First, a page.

1. I do think it's more of a factor at the CdL, for example in non-anonymous Survivor games.

                  1. No, not at all. But I stress much more about how I present myself in terms of appearing neither too aggressive/controlling nor too passive.

                    I've heard from others that this comes up on the TV show as well, with female players being held to different standards than male players.

                    1. I'll definitely agree with this take. Male players "make moves", female players "backstab".

                      That's a gross generalization, but it's a thing.

                    2. Yes, this is a very real aspect of things. Just like in business, the things that make a man “loaded with potential” make a woman “a bitch.” We see finalists raked over the coals as women in ways that completely evade the men, even if they play identically. I’ll say that it’s gotten much better over the years, but still exists. CdL doesn’t have a problem to the level of the general public by any means, but none of us are immune.

      2. our kids are going to pick up a lot from what they see around them.

        My kids are 4 and 6, so a lot of these issues haven't come up as much. But I have seen this already. The main thing I've been dealing with is from my son who has been really into categorizing things into "things for boys" and "things for girls", mostly colors and type of toys. (i.e. cars are for boys, that sort of thing). He's been bringing this up pretty much out of nowhere, like we'll be eating dinner and he'll start it. I make it a point, every time he says something along those lines, to remind him that there really aren't any specific colors or toys or what have you that are specific to boys or girls. (I do my best to say it in a way to not make him feel, like, dumb about it. More matter-of-factly). It's frustrating, though. I'm about 99% sure he's hearing stuff like this at school/daycare because, based on my interactions with (and a lot of me judging the appearance of parents I see and things I over hear) other parent there are a lot of misogynistic idiots hell bent on maintaining traditional gender roles in this town. Basically, I think I have a lot of hard work ahead of me if we stay in this town long term.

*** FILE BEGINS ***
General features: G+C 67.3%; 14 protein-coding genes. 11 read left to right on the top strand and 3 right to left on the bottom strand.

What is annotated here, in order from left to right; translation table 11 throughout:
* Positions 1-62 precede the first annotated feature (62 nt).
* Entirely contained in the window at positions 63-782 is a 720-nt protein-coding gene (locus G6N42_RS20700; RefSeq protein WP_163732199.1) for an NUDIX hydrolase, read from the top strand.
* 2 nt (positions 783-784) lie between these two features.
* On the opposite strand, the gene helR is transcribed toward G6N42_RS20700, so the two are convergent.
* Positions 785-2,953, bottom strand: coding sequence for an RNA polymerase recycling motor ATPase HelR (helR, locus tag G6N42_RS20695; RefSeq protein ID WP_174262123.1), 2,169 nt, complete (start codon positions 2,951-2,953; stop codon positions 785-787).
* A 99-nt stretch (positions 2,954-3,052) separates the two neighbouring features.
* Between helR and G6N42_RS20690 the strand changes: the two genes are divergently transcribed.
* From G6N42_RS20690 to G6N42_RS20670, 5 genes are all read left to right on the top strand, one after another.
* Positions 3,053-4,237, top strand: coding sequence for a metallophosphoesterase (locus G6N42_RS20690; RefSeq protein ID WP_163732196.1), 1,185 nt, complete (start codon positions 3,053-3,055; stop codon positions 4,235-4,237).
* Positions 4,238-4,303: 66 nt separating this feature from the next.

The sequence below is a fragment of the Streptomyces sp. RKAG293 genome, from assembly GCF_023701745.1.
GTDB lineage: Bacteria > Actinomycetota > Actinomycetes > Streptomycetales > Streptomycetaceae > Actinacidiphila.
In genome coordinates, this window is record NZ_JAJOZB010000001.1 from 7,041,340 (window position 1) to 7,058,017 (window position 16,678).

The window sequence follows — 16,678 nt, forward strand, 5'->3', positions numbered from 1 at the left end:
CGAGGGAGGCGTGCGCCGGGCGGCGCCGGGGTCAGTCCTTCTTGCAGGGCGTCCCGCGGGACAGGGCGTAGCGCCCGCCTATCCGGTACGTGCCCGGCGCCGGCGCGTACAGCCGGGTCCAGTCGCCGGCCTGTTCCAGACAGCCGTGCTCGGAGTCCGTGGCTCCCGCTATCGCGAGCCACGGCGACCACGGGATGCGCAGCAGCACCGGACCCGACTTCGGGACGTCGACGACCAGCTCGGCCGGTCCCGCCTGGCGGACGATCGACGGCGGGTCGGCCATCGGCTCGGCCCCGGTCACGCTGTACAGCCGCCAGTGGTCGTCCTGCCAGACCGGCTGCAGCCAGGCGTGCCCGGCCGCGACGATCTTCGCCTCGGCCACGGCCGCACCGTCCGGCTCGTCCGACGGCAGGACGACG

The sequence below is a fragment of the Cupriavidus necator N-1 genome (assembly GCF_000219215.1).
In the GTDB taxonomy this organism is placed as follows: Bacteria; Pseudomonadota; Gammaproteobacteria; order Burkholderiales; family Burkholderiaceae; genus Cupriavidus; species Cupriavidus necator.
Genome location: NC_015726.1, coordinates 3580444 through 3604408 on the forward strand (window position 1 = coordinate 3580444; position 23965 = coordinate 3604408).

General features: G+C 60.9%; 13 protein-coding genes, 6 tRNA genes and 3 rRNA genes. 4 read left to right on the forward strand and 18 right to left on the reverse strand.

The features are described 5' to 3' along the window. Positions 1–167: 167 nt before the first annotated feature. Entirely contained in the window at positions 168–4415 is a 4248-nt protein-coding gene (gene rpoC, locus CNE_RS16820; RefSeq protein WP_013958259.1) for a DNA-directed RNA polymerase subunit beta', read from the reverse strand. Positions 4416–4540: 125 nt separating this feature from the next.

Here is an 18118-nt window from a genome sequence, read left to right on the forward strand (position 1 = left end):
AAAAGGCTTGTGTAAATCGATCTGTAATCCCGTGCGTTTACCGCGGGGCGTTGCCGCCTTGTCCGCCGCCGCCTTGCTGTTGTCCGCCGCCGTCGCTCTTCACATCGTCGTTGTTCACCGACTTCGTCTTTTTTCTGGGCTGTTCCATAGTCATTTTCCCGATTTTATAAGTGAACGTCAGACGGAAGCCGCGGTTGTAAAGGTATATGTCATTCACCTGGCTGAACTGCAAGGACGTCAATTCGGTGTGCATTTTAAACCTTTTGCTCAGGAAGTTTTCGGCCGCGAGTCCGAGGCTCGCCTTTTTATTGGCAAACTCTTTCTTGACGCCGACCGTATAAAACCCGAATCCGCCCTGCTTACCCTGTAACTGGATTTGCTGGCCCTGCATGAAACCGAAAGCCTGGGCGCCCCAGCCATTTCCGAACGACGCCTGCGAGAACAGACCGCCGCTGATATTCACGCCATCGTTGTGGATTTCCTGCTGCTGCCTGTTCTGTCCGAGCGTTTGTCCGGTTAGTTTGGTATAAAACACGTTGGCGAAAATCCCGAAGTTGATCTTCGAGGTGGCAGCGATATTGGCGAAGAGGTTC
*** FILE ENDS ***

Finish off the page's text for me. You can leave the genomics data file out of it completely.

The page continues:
1. My son also talks about things for girls and boys, and I think it comes from other students. I think it's so ingrained in our culture I'm not sure you can escape it, just fight against it.

          Kids are idiots who want to label and categorize everything and need reasonable adults to guide them. When I was in elementary school, I remember the boy's bathroom had six urinals. Three were designated to be "girl's toilets" and two were also off limits because they had brown marks in them, so they were called "poop toilets." Any kid not using the one urinal designated as okay was mercilessly made fun of. So you'd have 15 boys lined up in front of one urinal.

          1. I know we've tried to push against those cultural influences too - our son is in dance, our daughter wants to play sports, etc. - and sometimes that seems to have more success, and some times less. It kind of makes me wonder if any percentage of this type of categorizing is independent of adult influence? I'm guessing some studies have been done somewhere. I mean, I suppose the "blue is for boys pink is for girls" specifics are very culture specific, but does the notion to categorize by gender exist independent of the culture in some way?

            1. I don't doubt kids do this independently as well. It's part of making sense of the world. In addition to boys/girls categorizations, my son wants to categorize good and bad foods, good and bad people, geographical locations, et cetera. Nuance and grey is something we learn as we get older.

              1. Fair enough, I suppose. Despite not pushing it at all, our kids have both pretty much been in-line with traditional gender norms. I've just seen more of a certain flag and bumper stickers with a certain kind of content that I'm very wary and cynical about many of the adults where I live.

            2. but does the notion to categorize by gender exist independent of the culture in some way?

              Yes, and it seems to happen early: around 18 months. Not long after* they pick up on sex stereotypes (e.g. lipstick for girls) and starting in preschool they start separating themselves by gender. They also start hyper-focusing on gender-specific things around then and it continues through elementary school.